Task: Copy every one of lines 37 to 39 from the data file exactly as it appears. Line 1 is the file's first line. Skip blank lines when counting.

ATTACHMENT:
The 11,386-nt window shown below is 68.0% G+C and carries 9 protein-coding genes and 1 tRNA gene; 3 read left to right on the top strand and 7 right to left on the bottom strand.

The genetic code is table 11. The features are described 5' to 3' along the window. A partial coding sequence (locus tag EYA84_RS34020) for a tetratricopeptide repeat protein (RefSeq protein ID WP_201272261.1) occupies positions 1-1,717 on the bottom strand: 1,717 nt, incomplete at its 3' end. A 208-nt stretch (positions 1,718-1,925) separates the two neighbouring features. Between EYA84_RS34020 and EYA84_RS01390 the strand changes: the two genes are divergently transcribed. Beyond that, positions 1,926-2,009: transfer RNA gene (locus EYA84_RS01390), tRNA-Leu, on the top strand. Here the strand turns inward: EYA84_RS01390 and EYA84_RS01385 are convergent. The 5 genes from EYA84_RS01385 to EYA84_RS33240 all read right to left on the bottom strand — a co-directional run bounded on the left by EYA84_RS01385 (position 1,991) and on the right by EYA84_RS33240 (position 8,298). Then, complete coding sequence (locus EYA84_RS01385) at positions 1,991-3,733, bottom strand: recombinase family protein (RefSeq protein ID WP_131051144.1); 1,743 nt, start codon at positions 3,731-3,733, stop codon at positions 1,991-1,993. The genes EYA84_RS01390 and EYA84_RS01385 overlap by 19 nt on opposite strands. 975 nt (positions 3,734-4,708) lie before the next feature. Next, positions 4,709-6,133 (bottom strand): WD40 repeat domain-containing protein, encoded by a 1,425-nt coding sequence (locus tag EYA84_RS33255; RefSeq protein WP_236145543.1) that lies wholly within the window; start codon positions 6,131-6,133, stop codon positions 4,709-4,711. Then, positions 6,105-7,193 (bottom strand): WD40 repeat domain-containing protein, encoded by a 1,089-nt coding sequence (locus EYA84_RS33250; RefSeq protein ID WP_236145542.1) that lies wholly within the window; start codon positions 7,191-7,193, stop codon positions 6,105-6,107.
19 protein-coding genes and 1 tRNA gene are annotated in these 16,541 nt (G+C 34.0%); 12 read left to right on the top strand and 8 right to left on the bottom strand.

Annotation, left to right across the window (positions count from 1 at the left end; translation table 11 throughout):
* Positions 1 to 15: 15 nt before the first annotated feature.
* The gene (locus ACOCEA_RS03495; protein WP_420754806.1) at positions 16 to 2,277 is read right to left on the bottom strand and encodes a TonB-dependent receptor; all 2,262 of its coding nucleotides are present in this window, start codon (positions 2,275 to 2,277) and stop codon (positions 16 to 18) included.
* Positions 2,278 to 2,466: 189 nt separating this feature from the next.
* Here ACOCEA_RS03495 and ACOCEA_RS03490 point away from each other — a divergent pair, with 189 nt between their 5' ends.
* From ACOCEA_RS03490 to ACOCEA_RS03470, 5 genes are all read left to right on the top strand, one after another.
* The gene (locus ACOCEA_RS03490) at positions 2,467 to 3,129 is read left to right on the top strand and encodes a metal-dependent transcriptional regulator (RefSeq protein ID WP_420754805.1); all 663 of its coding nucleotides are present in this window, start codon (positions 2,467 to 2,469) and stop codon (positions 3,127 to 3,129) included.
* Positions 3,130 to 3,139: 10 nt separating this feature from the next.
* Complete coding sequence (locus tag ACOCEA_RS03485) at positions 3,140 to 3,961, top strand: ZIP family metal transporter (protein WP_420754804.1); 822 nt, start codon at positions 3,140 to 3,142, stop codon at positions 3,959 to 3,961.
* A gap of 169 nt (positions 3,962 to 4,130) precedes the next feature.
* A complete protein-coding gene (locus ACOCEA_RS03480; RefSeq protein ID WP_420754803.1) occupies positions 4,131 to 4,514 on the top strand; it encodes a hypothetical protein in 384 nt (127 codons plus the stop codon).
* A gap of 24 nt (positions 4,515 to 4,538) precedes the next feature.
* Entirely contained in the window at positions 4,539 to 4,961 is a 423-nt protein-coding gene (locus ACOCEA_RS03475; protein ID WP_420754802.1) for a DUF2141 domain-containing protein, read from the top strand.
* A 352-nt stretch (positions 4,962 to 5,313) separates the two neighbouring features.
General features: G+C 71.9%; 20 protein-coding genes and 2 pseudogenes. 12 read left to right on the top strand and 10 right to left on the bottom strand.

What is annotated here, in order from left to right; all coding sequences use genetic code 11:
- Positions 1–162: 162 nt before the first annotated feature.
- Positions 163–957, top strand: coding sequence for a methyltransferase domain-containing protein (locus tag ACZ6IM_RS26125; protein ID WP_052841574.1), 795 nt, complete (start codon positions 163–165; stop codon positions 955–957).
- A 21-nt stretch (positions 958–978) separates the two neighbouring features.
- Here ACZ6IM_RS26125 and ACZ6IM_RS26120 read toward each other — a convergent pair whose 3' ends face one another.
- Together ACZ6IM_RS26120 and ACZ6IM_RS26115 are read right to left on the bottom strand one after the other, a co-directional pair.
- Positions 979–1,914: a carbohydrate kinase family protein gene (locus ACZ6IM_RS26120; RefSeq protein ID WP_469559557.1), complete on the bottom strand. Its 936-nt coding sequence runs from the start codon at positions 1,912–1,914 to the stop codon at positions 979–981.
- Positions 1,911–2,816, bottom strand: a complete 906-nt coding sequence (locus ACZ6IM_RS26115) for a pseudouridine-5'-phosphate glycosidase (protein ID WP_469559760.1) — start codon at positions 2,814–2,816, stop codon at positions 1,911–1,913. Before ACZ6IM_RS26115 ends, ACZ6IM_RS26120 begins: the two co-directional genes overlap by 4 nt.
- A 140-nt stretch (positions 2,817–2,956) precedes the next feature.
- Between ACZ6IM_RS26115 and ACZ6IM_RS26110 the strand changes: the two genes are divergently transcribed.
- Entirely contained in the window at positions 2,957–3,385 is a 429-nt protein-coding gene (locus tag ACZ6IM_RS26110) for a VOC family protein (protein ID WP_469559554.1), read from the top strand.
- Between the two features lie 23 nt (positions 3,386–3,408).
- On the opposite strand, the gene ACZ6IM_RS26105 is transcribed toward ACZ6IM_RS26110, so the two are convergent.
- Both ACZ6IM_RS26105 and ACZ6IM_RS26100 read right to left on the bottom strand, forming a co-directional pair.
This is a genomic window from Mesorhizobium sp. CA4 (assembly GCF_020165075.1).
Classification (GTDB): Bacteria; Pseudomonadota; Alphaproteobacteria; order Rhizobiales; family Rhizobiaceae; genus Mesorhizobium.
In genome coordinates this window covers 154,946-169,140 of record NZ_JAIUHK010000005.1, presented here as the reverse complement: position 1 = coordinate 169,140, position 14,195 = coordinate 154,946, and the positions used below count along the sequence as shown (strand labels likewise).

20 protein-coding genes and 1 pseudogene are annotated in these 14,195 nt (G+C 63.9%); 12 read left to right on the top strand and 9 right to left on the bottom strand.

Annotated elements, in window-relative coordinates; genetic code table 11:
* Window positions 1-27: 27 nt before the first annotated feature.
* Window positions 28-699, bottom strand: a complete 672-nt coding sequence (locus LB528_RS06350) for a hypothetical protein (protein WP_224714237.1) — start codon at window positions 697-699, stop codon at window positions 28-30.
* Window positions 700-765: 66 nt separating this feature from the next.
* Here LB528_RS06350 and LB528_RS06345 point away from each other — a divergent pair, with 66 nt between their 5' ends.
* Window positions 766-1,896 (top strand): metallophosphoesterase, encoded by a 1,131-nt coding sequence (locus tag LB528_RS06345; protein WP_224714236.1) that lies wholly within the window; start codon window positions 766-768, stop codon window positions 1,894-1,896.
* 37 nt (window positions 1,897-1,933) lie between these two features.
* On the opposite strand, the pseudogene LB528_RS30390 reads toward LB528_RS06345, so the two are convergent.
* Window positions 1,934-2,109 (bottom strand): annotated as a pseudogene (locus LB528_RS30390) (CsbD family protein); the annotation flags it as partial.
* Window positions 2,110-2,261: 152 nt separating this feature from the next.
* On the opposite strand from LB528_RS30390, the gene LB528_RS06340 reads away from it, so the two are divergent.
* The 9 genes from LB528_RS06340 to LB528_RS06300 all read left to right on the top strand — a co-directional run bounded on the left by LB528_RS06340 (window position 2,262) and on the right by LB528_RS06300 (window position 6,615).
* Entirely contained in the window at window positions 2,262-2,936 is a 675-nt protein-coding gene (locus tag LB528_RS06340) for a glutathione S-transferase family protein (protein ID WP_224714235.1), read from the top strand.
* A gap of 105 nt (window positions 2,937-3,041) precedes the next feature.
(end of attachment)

Annotated elements, in window-relative coordinates; genetic code table 11:
* Window positions 1-27: 27 nt before the first annotated feature.
* Window positions 28-699, bottom strand: a complete 672-nt coding sequence (locus LB528_RS06350) for a hypothetical protein (protein WP_224714237.1) — start codon at window positions 697-699, stop codon at window positions 28-30.